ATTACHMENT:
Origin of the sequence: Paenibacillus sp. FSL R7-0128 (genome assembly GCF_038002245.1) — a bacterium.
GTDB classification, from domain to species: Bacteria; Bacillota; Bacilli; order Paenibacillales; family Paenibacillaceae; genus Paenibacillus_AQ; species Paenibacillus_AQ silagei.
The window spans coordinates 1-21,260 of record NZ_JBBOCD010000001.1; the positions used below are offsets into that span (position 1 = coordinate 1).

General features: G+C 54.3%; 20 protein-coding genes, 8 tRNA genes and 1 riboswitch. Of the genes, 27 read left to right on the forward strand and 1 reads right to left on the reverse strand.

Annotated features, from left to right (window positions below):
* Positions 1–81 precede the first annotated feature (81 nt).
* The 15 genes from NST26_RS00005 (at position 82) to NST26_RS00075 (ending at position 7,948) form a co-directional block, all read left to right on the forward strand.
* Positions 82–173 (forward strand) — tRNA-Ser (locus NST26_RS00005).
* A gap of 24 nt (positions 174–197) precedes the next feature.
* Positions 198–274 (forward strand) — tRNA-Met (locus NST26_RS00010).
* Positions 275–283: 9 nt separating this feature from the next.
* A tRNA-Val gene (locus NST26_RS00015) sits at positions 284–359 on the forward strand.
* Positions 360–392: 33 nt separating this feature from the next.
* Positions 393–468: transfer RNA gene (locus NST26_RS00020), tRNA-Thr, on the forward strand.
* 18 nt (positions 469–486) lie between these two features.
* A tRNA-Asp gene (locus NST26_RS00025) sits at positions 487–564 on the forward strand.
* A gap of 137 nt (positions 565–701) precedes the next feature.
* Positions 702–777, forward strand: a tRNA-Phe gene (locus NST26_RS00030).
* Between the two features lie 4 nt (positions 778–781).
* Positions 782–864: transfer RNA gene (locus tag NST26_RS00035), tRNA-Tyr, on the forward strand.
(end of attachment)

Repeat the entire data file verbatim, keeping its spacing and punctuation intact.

Origin of the sequence: Paenibacillus sp. FSL R7-0128 (genome assembly GCF_038002245.1) — a bacterium.
GTDB classification, from domain to species: Bacteria; Bacillota; Bacilli; order Paenibacillales; family Paenibacillaceae; genus Paenibacillus_AQ; species Paenibacillus_AQ silagei.
The window spans coordinates 1-21,260 of record NZ_JBBOCD010000001.1; the positions used below are offsets into that span (position 1 = coordinate 1).

General features: G+C 54.3%; 20 protein-coding genes, 8 tRNA genes and 1 riboswitch. Of the genes, 27 read left to right on the forward strand and 1 reads right to left on the reverse strand.

Annotated features, from left to right (window positions below):
* Positions 1–81 precede the first annotated feature (81 nt).
* The 15 genes from NST26_RS00005 (at position 82) to NST26_RS00075 (ending at position 7,948) form a co-directional block, all read left to right on the forward strand.
* Positions 82–173 (forward strand) — tRNA-Ser (locus NST26_RS00005).
* A gap of 24 nt (positions 174–197) precedes the next feature.
* Positions 198–274 (forward strand) — tRNA-Met (locus NST26_RS00010).
* Positions 275–283: 9 nt separating this feature from the next.
* A tRNA-Val gene (locus NST26_RS00015) sits at positions 284–359 on the forward strand.
* Positions 360–392: 33 nt separating this feature from the next.
* Positions 393–468: transfer RNA gene (locus NST26_RS00020), tRNA-Thr, on the forward strand.
* 18 nt (positions 469–486) lie between these two features.
* A tRNA-Asp gene (locus NST26_RS00025) sits at positions 487–564 on the forward strand.
* A gap of 137 nt (positions 565–701) precedes the next feature.
* Positions 702–777, forward strand: a tRNA-Phe gene (locus NST26_RS00030).
* Between the two features lie 4 nt (positions 778–781).
* Positions 782–864: transfer RNA gene (locus tag NST26_RS00035), tRNA-Tyr, on the forward strand.